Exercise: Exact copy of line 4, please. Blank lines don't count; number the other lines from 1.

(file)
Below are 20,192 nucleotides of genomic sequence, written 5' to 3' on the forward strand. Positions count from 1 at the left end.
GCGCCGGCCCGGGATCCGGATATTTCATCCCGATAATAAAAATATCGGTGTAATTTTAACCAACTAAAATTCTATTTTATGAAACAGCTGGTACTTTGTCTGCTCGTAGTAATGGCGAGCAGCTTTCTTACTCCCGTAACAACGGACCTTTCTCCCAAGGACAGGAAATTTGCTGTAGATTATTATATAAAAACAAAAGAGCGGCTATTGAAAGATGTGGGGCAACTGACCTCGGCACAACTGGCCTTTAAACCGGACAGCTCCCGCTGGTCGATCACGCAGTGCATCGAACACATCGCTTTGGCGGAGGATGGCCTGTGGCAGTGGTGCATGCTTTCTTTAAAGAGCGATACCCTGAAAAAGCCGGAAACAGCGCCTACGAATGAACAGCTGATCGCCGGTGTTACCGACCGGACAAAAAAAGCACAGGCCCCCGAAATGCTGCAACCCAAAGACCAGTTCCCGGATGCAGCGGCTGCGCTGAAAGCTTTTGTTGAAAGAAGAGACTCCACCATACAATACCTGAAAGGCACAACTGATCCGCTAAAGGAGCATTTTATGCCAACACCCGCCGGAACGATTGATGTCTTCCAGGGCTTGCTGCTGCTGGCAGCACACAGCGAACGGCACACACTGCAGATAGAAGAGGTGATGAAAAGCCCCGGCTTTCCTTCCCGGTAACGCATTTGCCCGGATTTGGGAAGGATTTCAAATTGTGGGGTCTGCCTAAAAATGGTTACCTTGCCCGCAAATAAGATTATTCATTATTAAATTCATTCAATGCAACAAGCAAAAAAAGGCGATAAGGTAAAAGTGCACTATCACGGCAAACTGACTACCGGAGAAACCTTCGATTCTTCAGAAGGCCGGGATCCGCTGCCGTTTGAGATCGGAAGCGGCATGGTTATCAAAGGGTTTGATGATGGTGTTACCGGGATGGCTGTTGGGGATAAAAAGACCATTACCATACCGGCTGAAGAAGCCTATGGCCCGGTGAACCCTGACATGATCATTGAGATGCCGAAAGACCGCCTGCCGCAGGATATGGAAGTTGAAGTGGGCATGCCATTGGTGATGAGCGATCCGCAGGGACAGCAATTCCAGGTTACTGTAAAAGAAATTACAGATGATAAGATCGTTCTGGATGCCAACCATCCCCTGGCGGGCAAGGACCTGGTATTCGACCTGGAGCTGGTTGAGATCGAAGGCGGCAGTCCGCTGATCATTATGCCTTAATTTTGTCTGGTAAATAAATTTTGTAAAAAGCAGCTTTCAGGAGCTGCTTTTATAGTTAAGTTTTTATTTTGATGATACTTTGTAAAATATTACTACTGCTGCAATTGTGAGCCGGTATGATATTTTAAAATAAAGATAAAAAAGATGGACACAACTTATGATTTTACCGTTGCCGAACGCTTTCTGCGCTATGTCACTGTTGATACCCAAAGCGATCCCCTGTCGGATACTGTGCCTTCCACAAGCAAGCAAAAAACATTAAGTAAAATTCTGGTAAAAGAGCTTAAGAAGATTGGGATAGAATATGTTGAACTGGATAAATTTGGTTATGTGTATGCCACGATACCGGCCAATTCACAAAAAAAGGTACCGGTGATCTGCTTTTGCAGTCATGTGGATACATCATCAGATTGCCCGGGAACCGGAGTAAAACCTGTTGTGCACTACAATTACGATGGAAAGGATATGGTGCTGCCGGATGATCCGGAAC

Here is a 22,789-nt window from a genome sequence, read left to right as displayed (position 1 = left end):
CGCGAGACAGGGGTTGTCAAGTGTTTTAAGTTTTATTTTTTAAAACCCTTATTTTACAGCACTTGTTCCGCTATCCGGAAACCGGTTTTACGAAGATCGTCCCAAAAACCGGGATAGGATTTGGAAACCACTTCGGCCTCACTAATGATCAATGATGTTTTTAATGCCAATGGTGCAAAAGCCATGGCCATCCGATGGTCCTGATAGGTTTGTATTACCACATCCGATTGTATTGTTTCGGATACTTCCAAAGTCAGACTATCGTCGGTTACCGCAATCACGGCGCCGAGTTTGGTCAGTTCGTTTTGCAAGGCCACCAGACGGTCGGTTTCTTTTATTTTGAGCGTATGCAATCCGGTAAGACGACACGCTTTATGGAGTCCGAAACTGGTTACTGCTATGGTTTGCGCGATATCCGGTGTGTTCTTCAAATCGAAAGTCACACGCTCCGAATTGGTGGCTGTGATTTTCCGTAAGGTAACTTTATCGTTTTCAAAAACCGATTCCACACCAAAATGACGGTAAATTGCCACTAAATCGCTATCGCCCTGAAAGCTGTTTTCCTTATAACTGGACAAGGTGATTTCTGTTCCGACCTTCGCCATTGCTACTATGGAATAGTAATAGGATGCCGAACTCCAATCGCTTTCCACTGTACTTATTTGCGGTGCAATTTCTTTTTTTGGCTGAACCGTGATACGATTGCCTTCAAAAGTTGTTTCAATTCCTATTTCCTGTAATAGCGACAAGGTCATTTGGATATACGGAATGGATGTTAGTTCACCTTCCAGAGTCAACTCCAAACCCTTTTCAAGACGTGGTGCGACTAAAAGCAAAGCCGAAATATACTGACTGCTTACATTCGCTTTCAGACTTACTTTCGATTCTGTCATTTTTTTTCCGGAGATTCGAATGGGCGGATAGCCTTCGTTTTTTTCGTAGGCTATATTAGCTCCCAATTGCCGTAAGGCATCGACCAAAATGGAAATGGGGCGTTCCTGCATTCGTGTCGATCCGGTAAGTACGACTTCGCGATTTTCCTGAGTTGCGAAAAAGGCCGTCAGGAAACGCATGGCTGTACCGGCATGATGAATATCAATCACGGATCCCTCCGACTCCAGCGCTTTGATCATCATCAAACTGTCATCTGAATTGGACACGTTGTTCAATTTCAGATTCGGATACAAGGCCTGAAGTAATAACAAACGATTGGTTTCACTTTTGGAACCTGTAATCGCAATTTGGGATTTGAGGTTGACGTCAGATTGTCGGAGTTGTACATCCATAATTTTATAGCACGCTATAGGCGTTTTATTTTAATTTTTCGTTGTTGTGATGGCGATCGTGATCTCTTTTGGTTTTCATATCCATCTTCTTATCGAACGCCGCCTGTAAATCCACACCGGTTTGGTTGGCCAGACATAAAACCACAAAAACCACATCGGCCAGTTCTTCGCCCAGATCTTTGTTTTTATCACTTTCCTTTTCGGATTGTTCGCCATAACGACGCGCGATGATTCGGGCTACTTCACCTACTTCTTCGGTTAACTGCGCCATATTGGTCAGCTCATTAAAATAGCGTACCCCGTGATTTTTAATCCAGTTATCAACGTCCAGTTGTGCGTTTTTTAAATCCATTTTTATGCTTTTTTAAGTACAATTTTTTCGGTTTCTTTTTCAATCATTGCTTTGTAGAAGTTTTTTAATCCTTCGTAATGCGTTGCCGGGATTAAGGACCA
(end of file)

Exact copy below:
CGCGAGACAGGGGTTGTCAAGTGTTTTAAGTTTTATTTTTTAAAACCCTTATTTTACAGCACTTGTTCCGCTATCCGGAAACCGGTTTTACGAAGATCGTCCCAAAAACCGGGATAGGATTTGGAAACCACTTCGGCCTCACTAATGATCAATGATGTTTTTAATGCCAATGGTGCAAAAGCCATGGCCATCCGATGGTCCTGATAGGTTTGTATTACCACATCCGATTGTATTGTTTCGGATACTTCCAAAGTCAGACTATCGTCGGTTACCGCAATCACGGCGCCGAGTTTGGTCAGTTCGTTTTGCAAGGCCACCAGACGGTCGGTTTCTTTTATTTTGAGCGTATGCAATCCGGTAAGACGACACGCTTTATGGAGTCCGAAACTGGTTACTGCTATGGTTTGCGCGATATCCGGTGTGTTCTTCAAATCGAAAGTCACACGCTCCGAATTGGTGGCTGTGATTTTCCGTAAGGTAACTTTATCGTTTTCAAAAACCGATTCCACACCAAAATGACGGTAAATTGCCACTAAATCGCTATCGCCCTGAAAGCTGTTTTCCTTATAACTGGACAAGGTGATTTCTGTTCCGACCTTCGCCATTGCTACTATGGAATAGTAATAGGATGCCGAACTCCAATCGCTTTCCACTGTACTTATTTGCGGTGCAATTTCTTTTTTTGGCTGAACCGTGATACGATTGCCTTCAAAAGTTGTTTCAATTCCTATTTCCTGTAATAGCGACAAGGTCATTTGGATATACGGAATGGATGTTAGTTCACCTTCCAGAGTCAACTCCAAACCCTTTTCAAGACGTGGTGCGACTAAAAGCAAAGCCGAAATATACTGACTGCTTACATTCGCTTTCAGACTTACTTTCGATTCTGTCATTTTTTTTCCGGAGATTCGAATGGGCGGATAGCCTTCGTTTTTTTCGTAGGCTATATTAGCTCCCAATTGCCGTAAGGCATCGACCAAAATGGAAATGGGGCGTTCCTGCATTCGTGTCGATCCGGTAAGTACGACTTCGCGATTTTCCTGAGTTGCGAAAAAGGCCGTCAGGAAACGCATGGCTGTACCGGCATGATGAATATCAATCACGGATCCCTCCGACTCCAGCGCTTTGATCATCATCAAACTGTCATCTGAATTGGACACGTTGTTCAATTTCAGATTCGGATACAAGGCCTGAAGTAATAACAAACGATTGGTTTCACTTTTGGAACCTGTAATCGCAATTTGGGATTTGAGGTTGACGTCAGATTGTCGGAGTTGTACATCCATAATTTTATAGCACGCTATAGGCGTTTTATTTTAATTTTTCGTTGTTGTGATGGCGATCGTGATCTCTTTTGGTTTTCATATCCATCTTCTTATCGAACGCCGCCTGTAAATCCACACCGGTTTGGTTGGCCAGACATAAAACCACAAAAACCACATCGGCCAGTTCTTCGCCCAGATCTTTGTTTTTATCACTTTCCTTTTCGGATTGTTCGCCATAACGACGCGCGATGATTCGGGCTACTTCACCTACTTCTTCGGTTAACTGCGCCATATTGGTCAGCTCATTAAAATAGCGTACCCCGTGATTTTTAATCCAGTTATCAACGTCCAGTTGTGCGTTTTTTAAATCCATTTTTATGCTTTTTTAAGTACAATTTTTTCGGTTTCTTTTTCAATCATTGCTTTGTAGAAGTTTTTTAATCCTTCGTAATGCGTTGCCGGGATTAAGGACCA